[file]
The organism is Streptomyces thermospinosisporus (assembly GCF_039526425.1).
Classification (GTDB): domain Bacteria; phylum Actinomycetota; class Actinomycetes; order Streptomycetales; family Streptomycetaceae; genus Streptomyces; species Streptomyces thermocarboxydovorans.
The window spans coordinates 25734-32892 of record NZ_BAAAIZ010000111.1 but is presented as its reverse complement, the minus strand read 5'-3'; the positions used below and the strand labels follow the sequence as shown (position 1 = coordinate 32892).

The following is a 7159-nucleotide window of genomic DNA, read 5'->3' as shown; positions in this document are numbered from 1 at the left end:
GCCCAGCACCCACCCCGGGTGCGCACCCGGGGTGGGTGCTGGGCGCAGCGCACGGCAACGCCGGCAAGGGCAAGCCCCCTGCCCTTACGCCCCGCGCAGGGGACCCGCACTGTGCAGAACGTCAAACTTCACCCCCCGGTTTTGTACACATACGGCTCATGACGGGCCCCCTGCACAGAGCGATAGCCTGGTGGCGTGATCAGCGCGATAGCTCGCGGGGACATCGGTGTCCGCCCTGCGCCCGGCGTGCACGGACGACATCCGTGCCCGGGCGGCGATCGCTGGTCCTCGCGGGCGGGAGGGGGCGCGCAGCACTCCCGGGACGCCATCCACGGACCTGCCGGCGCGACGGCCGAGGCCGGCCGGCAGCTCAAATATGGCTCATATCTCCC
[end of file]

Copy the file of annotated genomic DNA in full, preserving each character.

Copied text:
The organism is Streptomyces thermospinosisporus (assembly GCF_039526425.1).
Classification (GTDB): domain Bacteria; phylum Actinomycetota; class Actinomycetes; order Streptomycetales; family Streptomycetaceae; genus Streptomyces; species Streptomyces thermocarboxydovorans.
The window spans coordinates 25734-32892 of record NZ_BAAAIZ010000111.1 but is presented as its reverse complement, the minus strand read 5'-3'; the positions used below and the strand labels follow the sequence as shown (position 1 = coordinate 32892).

The following is a 7159-nucleotide window of genomic DNA, read 5'->3' as shown; positions in this document are numbered from 1 at the left end:
GCCCAGCACCCACCCCGGGTGCGCACCCGGGGTGGGTGCTGGGCGCAGCGCACGGCAACGCCGGCAAGGGCAAGCCCCCTGCCCTTACGCCCCGCGCAGGGGACCCGCACTGTGCAGAACGTCAAACTTCACCCCCCGGTTTTGTACACATACGGCTCATGACGGGCCCCCTGCACAGAGCGATAGCCTGGTGGCGTGATCAGCGCGATAGCTCGCGGGGACATCGGTGTCCGCCCTGCGCCCGGCGTGCACGGACGACATCCGTGCCCGGGCGGCGATCGCTGGTCCTCGCGGGCGGGAGGGGGCGCGCAGCACTCCCGGGACGCCATCCACGGACCTGCCGGCGCGACGGCCGAGGCCGGCCGGCAGCTCAAATATGGCTCATATCTCCC